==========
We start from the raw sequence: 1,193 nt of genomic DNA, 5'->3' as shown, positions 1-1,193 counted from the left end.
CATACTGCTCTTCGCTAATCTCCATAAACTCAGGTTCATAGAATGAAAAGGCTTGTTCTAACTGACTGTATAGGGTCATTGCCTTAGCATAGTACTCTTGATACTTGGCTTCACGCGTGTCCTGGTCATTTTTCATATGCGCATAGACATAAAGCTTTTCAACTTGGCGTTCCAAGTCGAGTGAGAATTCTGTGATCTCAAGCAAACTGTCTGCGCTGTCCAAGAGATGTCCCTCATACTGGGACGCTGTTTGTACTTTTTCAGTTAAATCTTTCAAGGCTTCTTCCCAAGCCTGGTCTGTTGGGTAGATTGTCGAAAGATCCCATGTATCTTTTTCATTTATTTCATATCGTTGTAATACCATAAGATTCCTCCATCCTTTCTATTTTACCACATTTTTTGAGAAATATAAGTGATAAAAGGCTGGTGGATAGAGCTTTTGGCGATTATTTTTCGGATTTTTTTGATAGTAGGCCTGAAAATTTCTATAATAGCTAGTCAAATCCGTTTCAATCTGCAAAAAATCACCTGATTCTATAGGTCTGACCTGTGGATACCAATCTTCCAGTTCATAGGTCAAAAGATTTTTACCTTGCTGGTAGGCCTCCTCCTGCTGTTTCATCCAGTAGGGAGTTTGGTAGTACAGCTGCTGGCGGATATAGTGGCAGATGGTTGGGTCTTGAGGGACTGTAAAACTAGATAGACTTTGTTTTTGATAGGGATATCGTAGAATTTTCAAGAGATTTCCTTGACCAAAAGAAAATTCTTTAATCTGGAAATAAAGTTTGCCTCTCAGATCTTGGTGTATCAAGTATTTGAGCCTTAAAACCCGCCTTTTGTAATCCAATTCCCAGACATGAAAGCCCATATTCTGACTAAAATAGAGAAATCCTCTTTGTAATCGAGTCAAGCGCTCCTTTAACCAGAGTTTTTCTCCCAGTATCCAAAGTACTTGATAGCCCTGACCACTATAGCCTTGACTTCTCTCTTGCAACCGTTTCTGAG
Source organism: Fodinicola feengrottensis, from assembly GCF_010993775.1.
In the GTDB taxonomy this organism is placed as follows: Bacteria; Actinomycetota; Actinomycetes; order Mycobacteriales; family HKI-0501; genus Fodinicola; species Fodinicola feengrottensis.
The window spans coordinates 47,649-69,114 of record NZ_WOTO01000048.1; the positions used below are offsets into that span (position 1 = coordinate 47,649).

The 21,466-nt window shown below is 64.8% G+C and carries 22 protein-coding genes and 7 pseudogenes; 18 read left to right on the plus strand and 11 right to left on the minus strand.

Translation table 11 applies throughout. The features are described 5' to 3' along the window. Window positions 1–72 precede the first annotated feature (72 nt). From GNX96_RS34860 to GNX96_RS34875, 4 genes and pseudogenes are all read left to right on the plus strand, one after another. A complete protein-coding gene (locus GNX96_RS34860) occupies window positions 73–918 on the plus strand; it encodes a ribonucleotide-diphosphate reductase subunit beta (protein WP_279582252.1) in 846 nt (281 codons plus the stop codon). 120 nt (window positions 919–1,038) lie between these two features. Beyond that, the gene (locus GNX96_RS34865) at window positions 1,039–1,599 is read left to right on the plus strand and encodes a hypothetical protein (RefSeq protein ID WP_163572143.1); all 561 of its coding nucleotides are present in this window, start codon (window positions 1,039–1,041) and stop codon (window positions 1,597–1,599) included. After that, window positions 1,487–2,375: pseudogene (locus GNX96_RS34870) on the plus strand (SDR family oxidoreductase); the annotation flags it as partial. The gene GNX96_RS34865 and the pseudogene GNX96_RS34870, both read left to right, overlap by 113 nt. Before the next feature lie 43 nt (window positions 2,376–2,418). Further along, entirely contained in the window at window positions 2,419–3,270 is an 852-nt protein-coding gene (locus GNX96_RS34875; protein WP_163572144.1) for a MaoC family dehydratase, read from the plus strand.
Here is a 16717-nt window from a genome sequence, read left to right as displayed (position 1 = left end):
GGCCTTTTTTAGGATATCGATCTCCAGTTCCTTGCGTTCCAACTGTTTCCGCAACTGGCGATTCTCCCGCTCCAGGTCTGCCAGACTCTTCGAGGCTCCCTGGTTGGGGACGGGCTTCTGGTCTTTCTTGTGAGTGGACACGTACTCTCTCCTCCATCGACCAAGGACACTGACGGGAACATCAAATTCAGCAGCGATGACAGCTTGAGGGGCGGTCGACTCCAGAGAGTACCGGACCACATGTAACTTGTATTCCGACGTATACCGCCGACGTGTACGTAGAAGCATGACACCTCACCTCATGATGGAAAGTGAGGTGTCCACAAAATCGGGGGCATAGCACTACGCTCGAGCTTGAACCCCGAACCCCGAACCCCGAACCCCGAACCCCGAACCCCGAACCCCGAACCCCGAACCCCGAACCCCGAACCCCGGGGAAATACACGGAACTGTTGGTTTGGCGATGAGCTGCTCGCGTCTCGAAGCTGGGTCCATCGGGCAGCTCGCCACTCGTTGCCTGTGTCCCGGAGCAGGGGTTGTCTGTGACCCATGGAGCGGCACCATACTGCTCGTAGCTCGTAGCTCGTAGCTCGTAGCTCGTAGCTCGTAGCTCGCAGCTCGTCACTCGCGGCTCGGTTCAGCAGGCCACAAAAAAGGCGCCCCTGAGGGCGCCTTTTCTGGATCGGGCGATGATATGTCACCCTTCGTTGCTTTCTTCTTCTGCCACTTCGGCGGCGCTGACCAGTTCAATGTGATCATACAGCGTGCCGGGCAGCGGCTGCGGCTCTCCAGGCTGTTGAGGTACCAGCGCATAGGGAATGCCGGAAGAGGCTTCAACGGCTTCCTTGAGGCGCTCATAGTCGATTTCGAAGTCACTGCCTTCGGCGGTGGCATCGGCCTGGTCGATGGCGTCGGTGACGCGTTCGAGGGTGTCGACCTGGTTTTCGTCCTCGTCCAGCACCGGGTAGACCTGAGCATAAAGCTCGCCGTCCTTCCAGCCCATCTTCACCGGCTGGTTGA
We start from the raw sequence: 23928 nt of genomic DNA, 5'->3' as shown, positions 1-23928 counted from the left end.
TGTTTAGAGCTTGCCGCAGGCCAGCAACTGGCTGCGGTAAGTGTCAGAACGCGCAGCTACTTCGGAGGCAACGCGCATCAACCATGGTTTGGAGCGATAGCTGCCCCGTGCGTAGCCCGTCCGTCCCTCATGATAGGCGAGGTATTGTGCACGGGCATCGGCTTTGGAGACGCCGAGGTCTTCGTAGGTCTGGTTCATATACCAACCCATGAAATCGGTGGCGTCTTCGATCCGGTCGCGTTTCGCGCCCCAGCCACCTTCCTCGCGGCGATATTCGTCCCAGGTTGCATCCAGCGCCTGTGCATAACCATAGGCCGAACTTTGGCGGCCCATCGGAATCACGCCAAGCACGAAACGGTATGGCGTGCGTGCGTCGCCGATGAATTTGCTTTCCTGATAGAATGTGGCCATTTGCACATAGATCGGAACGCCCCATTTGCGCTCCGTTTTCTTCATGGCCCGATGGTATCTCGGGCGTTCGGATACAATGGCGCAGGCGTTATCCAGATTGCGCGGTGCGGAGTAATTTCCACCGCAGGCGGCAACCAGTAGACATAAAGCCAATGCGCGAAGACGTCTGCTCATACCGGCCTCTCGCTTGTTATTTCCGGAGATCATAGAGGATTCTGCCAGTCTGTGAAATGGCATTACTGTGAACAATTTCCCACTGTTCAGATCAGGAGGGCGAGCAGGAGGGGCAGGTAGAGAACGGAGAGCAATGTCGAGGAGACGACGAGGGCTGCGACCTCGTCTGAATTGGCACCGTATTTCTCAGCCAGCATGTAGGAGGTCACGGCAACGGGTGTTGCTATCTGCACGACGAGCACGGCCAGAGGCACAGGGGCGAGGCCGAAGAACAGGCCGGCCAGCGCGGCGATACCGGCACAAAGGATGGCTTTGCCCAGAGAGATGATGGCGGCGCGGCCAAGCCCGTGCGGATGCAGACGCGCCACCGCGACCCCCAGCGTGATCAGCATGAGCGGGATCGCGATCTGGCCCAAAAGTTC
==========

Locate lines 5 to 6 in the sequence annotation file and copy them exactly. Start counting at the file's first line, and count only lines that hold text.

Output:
The window spans coordinates 47,649-69,114 of record NZ_WOTO01000048.1; the positions used below are offsets into that span (position 1 = coordinate 47,649).

The 21,466-nt window shown below is 64.8% G+C and carries 22 protein-coding genes and 7 pseudogenes; 18 read left to right on the plus strand and 11 right to left on the minus strand.